Why do we fail to stick to diets?

This week, Sally delves into the latest research confirming just why traditional diets simply don’t work. Also this week, how perseverance is key when it comes to getting your kids eating healthily, and the latest gadget helping us to stay sun safe.

I’ve seen it time and time again. Women, come into to my surgery, desperate to lose weight, after struggling for years with diet after diet. Every time they fail at yet another crash diet or quick fix weight loss plan, they end up feeling depressed and disappointed in themselves, as if it is their fault… their own willpower that has let them down again.

But if diets actually work, then why do so many women fail on them time after time?

I’ve said it before and I’ll say it again… diets simply don’t work.

weight loss scales helpI can think of at least 6 reasons why diets are doomed to failure for the vast majority of us… but a recent study published in the Journal of Health Psychology confirmed my views on some of them. The researchers from the USA (though the stats are pretty similar this side of the pond too!) highlighted that around 1/3 of the adult population claim to be dieting at any given time, with the majority of adults having tried to lose weight at some point in their lives. Why, then, are around 2/3ds of the population still overweight or obese? Clearly, there is a disconnect between the desire to lose weight and the ability. In other words, deciding to lose weight is a very different matter to actually resisting that slice of cake or plate of chips.

Aside from the chemical changes, which take place in our bodies when we starve ourselves on a fad diet, or the self-esteem issues that arise from constant yo-yo dieting, this study highlighted three of my other top reasons for diet failure….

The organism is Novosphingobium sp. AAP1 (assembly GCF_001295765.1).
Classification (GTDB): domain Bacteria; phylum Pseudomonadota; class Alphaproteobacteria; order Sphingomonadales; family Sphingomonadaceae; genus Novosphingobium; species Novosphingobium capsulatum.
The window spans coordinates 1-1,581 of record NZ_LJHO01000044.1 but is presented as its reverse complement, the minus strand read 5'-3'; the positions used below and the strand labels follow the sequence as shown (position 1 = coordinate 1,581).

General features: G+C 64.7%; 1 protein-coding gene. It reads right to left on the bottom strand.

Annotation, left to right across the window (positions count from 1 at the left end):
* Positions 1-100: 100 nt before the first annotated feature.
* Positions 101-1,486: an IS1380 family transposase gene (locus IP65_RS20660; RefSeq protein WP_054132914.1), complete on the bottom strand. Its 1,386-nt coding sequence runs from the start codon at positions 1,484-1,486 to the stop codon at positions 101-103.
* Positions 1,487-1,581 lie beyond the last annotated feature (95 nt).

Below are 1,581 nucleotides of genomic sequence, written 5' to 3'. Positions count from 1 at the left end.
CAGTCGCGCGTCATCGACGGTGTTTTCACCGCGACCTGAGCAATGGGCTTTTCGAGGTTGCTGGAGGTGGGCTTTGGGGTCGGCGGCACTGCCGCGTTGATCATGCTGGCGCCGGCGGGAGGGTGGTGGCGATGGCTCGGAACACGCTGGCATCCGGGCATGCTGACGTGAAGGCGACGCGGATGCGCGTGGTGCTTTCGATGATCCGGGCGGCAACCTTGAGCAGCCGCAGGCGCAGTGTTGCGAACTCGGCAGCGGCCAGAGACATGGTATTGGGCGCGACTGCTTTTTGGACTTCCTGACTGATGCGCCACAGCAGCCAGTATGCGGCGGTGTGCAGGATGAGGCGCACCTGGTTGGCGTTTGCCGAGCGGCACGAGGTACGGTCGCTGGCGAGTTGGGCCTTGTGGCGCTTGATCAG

1. Deprivation doesn’t work

As the lead researcher, Kiviniemi, pointed out, “the deprivation experience is miserable. If you didn’t associate negative feelings with it to start, you will after a few days.” No wonder most diets fail after a week or so when life becomes so miserable that only chocolate will help. Trying to cut out foods you love just leaves you obsessing about them – wanting them even more. Instead, try simply cutting back – allowing yourself a little bit of what you fancy will stop you from feeling as though you’re depriving yourself – or swapping the foods you love for healthier swaps.

2. Willpower is overrated

The researchers also confirmed my view that willpower is doomed to failure. As they said, choosing to deprive yourself of something takes effort… mental energy in spadefuls.

If you have to use that energy every time you make a food choice it is going to run out…willpower is limited. So, my tip for successful weight loss is to make small healthier changes into subconscious habits that you make without having to think about them….saving your willpower for occasional use!

omega 3 the key to health and weight-loss3. You need to enjoy it to do it

If you don’t want to make those healthier changes, you won’t stick to them